the original soundtrack

On a train zooming through Scotland.

05.24.06 @ 09:21 PM EST [link]

A tree I became somewhat obsessed with in Edinburgh.

05.18.06 @ 07:05 AM EST [link]

back in new york city.

Optimo at Fabric on Saturday.

05.15.06 @ 06:23 PM EST [link]

I just read "Imperfect Sound Forever," a fascinating, well-written article on music, dynamic range compression, and audiophilia (or lack thereof) by Nick Southall in Stylus, which I caught from a link on Blissblog.

I never had any patience for audiophiles, but I am simultaneously fascinated by them. I don't have a good system; I have a cheap and serviceable one--a Denon tape deck I picked up for 30 bucks, an old Onkyo receiver, and a cheap Technics belt-drive turntable and CD player, fed into a pair of speakers that closely approximate wet paper towels. I generally listen to music through a pair of reasonable headphones that I bought five years ago (Grado SR-80s, designed right here in Brooklyn) that cost me something like $75 and still work even after having had rum spilled on them (they actually soaked overnight in the rum, and one of the foam ear-snugglers got stiff and fell off, but the headphones still work!) When I want to hear music the way I want to experience it, I go to venues to listen to DJs spin records.

Film critics don't have glittering home cinema systems and projection booths in their homes; can we really expect broke music critics to have great systems in theirs? I imagine that by experiencing music through iPod Shuffles and tinny-sounding earbuds, or through our cell phones, or through mp3s, or on car stereos, we're actually being more realistic in our assessments; we're experiencing the music in exactly the same way that many listeners will. I'd also add that many publicists and labels are actually encouraging us to review albums based on mp3s alone, and a lot of the "promos" I get these days are mp3s. Labels that used to send beautifully-packaged vinyl 12"s now send passwords to internal mp3 download sites. No, it's not the same thing, and yes, it kind of sucks. But let's face it: As technology improves and the 21st century speeds forward, the quality of audio playback, at least as the average person experiences it, is going to be mediated more by cell phones than by sweet speakers. At the EMP Conference in Seattle this past weekend, Noriko Manabe of CUNY Graduate Center gave a really intriguing--if scarily dystopian--talk about the way things are heating up in the Japanese commercial market. Now, the iPod is a popular fetish object in much the same way as it is here, but iTunes Music Store Japan is not doing so well. This, she says, is partly because Sony Music Japan, the biggest Japanese label, refuses to do business with Apple, instead marketing their own proprietary music service called the Sony Mora. But downloading music onto your cell phone, and listening to it off of your cell phone (which I can't imagine sounds very good under the best of circumstances), trumps them all. The difference is that instead of downloading full songs, Manabe says, many people in Japan prefer to just download the choruses--30 seconds of the hit single. This is different from a polyphonic ringtone; this is more akin to downloading a song onto your iPod. Some would argue that a lot of J-pop, which tops the charts in these downloads, is pretty much all chorus to begin with. But it fascinates me that this is the same country that produced the 50-CD Merzbox, Les Rallizes Denudes, Acid Mothers Temple, and Hanatarash . . . that 30-minute extended bliss-jams by major-label act (in Japan, at least) Boredoms could coexist with 30-second downloads of major-label choruses. I'm not against it, but I am bemused by it. I have noticed that the tunes I listen to keep getting longer and longer--old disco like Tom Moulton and Patrick Cowley and Larry Levan extended mixes and steady forward-moving motorik pulses and weirdo 20-minute '70s prog epics and psychedelic jams and Phill Niblock drones and techno that keeps going and going and downloaded DJ mixes from random websites that go on for hours, shifting and drifting through endless ideas and genres and textures, and Fela and Sun Ra and Art Blakey and electric Miles and Alice Coltrane and Satie's Vexations and other kinds of music that never seem to want to end. I don't want music to ever stop; I want sounds to keep moving but not go away. Which brings us back to Eno: he wanted to make music that would stay where you left it, like a painting on a wall...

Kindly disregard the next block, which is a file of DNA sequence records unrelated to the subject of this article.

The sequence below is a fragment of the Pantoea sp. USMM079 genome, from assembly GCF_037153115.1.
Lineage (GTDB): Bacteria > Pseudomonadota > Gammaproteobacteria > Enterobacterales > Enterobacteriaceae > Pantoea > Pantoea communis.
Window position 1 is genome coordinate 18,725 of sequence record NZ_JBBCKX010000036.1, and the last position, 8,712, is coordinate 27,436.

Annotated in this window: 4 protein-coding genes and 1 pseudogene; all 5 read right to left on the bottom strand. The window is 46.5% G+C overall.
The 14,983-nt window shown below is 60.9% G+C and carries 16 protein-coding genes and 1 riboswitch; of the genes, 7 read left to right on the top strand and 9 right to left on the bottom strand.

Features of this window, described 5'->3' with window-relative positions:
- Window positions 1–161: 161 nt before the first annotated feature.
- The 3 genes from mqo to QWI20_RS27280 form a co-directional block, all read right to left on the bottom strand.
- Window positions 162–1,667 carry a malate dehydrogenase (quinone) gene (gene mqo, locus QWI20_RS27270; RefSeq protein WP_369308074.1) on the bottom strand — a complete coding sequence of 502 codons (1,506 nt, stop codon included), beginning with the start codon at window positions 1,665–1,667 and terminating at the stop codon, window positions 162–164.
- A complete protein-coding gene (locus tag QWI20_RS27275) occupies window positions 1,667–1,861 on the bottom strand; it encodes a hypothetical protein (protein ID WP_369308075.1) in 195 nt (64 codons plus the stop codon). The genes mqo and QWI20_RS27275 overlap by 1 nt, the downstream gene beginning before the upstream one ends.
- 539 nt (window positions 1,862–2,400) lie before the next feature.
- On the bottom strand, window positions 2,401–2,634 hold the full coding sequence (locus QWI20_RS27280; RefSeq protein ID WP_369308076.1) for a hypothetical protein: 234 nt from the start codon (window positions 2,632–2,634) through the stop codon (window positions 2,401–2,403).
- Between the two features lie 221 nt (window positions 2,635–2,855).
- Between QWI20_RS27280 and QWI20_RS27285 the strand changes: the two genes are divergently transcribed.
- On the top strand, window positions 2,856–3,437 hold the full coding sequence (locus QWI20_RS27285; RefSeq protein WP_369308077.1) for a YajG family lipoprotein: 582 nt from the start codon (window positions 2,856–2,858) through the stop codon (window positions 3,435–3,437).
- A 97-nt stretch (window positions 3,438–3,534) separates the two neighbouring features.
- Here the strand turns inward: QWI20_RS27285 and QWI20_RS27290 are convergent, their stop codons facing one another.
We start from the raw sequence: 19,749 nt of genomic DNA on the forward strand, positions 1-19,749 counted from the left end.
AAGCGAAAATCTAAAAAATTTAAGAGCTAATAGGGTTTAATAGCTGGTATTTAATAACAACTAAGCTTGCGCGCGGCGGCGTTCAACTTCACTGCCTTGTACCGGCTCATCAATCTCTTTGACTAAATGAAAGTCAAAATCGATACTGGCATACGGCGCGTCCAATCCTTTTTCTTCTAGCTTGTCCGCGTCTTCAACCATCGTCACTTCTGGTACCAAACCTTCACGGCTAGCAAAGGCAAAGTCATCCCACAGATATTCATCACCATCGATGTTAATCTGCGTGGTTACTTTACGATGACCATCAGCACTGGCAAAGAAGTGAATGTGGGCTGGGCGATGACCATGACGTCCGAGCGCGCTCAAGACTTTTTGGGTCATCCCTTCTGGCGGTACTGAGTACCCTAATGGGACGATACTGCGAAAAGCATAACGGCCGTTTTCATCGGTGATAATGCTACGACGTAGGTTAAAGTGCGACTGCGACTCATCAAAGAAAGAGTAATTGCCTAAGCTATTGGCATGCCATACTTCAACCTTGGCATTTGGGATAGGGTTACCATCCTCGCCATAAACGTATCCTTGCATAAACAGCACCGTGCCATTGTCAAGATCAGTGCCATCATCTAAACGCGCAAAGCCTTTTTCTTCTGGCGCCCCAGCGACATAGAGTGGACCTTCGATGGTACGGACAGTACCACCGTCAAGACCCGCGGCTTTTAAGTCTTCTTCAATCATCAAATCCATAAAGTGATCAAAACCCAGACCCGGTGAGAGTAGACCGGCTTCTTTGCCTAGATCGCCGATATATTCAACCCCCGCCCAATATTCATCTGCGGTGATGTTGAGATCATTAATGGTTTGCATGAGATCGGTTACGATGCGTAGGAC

05.04.06 @ 04:46 AM EST [link]

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